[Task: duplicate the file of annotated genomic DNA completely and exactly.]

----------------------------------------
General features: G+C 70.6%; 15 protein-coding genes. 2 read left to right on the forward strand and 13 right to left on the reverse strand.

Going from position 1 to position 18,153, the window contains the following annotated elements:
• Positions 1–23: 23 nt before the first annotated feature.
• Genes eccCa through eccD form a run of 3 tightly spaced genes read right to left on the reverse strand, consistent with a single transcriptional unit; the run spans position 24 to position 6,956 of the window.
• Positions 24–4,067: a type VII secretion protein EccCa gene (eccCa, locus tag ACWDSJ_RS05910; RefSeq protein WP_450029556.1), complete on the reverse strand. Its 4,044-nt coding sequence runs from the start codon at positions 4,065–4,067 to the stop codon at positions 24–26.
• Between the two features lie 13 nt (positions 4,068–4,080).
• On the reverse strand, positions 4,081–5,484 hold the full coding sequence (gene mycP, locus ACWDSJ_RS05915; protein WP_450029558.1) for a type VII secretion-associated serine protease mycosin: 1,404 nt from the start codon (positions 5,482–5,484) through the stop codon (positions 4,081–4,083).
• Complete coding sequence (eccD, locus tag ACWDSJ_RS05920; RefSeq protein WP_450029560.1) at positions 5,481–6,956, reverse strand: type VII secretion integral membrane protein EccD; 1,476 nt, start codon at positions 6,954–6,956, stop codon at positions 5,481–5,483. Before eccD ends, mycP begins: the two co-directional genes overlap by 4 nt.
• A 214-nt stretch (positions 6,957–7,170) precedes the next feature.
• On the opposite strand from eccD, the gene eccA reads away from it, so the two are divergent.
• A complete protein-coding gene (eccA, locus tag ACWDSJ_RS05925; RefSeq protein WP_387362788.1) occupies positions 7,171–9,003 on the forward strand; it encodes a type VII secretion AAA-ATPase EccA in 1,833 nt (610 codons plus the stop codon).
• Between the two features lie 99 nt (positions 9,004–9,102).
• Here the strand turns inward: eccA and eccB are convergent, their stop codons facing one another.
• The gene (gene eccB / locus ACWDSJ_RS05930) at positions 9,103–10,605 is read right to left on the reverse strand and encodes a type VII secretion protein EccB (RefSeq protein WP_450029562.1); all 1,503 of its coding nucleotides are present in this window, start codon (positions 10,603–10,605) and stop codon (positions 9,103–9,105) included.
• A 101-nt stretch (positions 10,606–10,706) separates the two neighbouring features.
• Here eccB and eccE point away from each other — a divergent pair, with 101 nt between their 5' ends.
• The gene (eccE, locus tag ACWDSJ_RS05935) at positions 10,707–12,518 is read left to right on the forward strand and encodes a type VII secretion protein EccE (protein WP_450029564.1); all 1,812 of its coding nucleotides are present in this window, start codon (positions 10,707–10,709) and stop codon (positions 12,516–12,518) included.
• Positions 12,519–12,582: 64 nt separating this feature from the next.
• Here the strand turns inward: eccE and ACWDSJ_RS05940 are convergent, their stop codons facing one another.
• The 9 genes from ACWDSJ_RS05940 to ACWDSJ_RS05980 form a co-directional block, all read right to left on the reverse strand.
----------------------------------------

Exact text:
General features: G+C 70.6%; 15 protein-coding genes. 2 read left to right on the forward strand and 13 right to left on the reverse strand.

Going from position 1 to position 18,153, the window contains the following annotated elements:
• Positions 1–23: 23 nt before the first annotated feature.
• Genes eccCa through eccD form a run of 3 tightly spaced genes read right to left on the reverse strand, consistent with a single transcriptional unit; the run spans position 24 to position 6,956 of the window.
• Positions 24–4,067: a type VII secretion protein EccCa gene (eccCa, locus tag ACWDSJ_RS05910; RefSeq protein WP_450029556.1), complete on the reverse strand. Its 4,044-nt coding sequence runs from the start codon at positions 4,065–4,067 to the stop codon at positions 24–26.
• Between the two features lie 13 nt (positions 4,068–4,080).
• On the reverse strand, positions 4,081–5,484 hold the full coding sequence (gene mycP, locus ACWDSJ_RS05915; protein WP_450029558.1) for a type VII secretion-associated serine protease mycosin: 1,404 nt from the start codon (positions 5,482–5,484) through the stop codon (positions 4,081–4,083).
• Complete coding sequence (eccD, locus tag ACWDSJ_RS05920; RefSeq protein WP_450029560.1) at positions 5,481–6,956, reverse strand: type VII secretion integral membrane protein EccD; 1,476 nt, start codon at positions 6,954–6,956, stop codon at positions 5,481–5,483. Before eccD ends, mycP begins: the two co-directional genes overlap by 4 nt.
• A 214-nt stretch (positions 6,957–7,170) precedes the next feature.
• On the opposite strand from eccD, the gene eccA reads away from it, so the two are divergent.
• A complete protein-coding gene (eccA, locus tag ACWDSJ_RS05925; RefSeq protein WP_387362788.1) occupies positions 7,171–9,003 on the forward strand; it encodes a type VII secretion AAA-ATPase EccA in 1,833 nt (610 codons plus the stop codon).
• Between the two features lie 99 nt (positions 9,004–9,102).
• Here the strand turns inward: eccA and eccB are convergent, their stop codons facing one another.
• The gene (gene eccB / locus ACWDSJ_RS05930) at positions 9,103–10,605 is read right to left on the reverse strand and encodes a type VII secretion protein EccB (RefSeq protein WP_450029562.1); all 1,503 of its coding nucleotides are present in this window, start codon (positions 10,603–10,605) and stop codon (positions 9,103–9,105) included.
• A 101-nt stretch (positions 10,606–10,706) separates the two neighbouring features.
• Here eccB and eccE point away from each other — a divergent pair, with 101 nt between their 5' ends.
• The gene (eccE, locus tag ACWDSJ_RS05935) at positions 10,707–12,518 is read left to right on the forward strand and encodes a type VII secretion protein EccE (protein WP_450029564.1); all 1,812 of its coding nucleotides are present in this window, start codon (positions 10,707–10,709) and stop codon (positions 12,516–12,518) included.
• Positions 12,519–12,582: 64 nt separating this feature from the next.
• Here the strand turns inward: eccE and ACWDSJ_RS05940 are convergent, their stop codons facing one another.
• The 9 genes from ACWDSJ_RS05940 to ACWDSJ_RS05980 form a co-directional block, all read right to left on the reverse strand.